With Europe struggling to reinvent itself under the combined impacts of globalization, the enlargement of the European Union that now includes several post-communist member countries that are still in the process of transition from where they didn’t want to be to where they want to be, and the rising waves of immigrants from Africa, the Middle East, and elsewhere—-the issue of identity is at the heart of what one might call, in this context, adaptation, assimilation, integration.

As identity is both a personal and a national issue a number of questions arise: Does the fact of being in transition bring with it a threat? Transition to what? How does one know that everything is going to be fine once one arrives at the new destination? How are expectations going to be met by reality? What and how much is one willing to leave behind in order to achieve integration? Is one willing to engage with and solve conflicts of value?

Is transition the opposite of stability? Can there be stability-in-transition or transition-in-stability? What do these possibilities mean? How does a particular understanding of such issues, questions and dilemmas affect one’s understanding of oneself at the personal and cultural or national level?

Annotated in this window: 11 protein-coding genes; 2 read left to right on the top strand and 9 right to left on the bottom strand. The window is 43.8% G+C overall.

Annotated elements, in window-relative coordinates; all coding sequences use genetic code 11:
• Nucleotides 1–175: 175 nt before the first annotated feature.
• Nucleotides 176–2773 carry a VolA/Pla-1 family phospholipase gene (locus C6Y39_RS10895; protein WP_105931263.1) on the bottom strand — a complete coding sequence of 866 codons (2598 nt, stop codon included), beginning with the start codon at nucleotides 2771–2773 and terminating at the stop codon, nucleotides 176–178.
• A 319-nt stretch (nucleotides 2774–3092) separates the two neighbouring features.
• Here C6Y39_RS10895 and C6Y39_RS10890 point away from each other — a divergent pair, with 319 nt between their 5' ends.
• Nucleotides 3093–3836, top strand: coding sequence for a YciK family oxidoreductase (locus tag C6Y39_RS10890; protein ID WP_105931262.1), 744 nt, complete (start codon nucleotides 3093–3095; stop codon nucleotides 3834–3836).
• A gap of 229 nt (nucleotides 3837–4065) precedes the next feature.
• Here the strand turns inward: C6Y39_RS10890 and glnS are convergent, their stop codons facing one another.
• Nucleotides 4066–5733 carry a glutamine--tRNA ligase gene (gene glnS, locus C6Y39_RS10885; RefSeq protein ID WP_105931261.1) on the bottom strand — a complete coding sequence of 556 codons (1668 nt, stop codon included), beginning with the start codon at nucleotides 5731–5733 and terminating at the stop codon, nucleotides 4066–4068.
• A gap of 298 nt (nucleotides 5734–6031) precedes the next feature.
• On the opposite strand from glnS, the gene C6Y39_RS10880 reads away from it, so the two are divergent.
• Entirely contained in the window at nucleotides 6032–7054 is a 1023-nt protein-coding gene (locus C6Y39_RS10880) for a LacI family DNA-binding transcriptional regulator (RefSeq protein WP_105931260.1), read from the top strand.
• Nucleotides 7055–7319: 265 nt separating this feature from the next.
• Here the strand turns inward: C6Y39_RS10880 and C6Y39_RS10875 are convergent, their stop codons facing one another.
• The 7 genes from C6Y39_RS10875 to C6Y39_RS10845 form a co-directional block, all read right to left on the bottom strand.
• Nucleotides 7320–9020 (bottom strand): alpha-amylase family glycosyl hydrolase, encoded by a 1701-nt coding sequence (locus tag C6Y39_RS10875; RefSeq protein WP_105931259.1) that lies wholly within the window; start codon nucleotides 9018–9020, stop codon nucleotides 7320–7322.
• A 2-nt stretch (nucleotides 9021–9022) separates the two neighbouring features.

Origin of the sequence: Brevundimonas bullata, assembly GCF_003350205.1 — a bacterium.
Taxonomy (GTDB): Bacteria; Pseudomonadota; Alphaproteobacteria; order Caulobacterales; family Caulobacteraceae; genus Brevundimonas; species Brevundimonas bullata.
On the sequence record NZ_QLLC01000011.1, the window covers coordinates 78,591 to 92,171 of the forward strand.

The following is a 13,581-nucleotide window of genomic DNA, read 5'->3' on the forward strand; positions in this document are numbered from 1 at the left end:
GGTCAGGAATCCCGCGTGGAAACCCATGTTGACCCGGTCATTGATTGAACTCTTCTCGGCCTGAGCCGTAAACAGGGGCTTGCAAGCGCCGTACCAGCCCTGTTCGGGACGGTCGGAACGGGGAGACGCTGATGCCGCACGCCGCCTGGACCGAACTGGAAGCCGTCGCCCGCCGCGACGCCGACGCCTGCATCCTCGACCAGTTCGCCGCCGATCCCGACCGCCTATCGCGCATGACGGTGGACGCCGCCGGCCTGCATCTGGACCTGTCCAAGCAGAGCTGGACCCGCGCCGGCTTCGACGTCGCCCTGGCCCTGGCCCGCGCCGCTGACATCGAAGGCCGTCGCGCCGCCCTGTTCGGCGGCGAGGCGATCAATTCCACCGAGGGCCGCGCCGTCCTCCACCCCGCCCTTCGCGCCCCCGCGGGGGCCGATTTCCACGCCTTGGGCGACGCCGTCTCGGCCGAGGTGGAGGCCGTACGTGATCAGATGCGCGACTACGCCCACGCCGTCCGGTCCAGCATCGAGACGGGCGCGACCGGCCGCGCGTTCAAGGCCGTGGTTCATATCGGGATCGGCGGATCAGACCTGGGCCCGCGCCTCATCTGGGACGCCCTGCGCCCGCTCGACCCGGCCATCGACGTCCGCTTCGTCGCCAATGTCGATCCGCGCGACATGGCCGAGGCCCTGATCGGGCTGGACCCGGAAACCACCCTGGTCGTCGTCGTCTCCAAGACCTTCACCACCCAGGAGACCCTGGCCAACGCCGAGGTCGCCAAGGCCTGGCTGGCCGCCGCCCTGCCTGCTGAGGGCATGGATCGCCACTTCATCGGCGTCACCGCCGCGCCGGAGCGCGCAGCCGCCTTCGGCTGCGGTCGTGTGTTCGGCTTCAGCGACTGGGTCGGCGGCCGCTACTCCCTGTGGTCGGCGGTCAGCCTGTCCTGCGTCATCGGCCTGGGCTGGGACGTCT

This topic is open to case studies, as for example, countries with former Communist regimes going West, or Western European countries that are (must be?) open to deal with new arrivals from Eastern Europe or other parts of the world. The topic is also open to religious, cultural, social and political studies where it is treated theoretically or with specific applications to the European context or even to other contexts.

Please submit a 350–500 word abstract to Theodor Damian, at: TDamian@mcny.edu

Chair: Theodor Damian, PhD
Professor of Philosophy and Ethics
Metropolitan College of New York, USA

Workshop: Evolving Identities in a Globalist Age: Constant Transition vs. Stability

​​​​​​2016 ISSEI conference 

The University of Lodz, Poland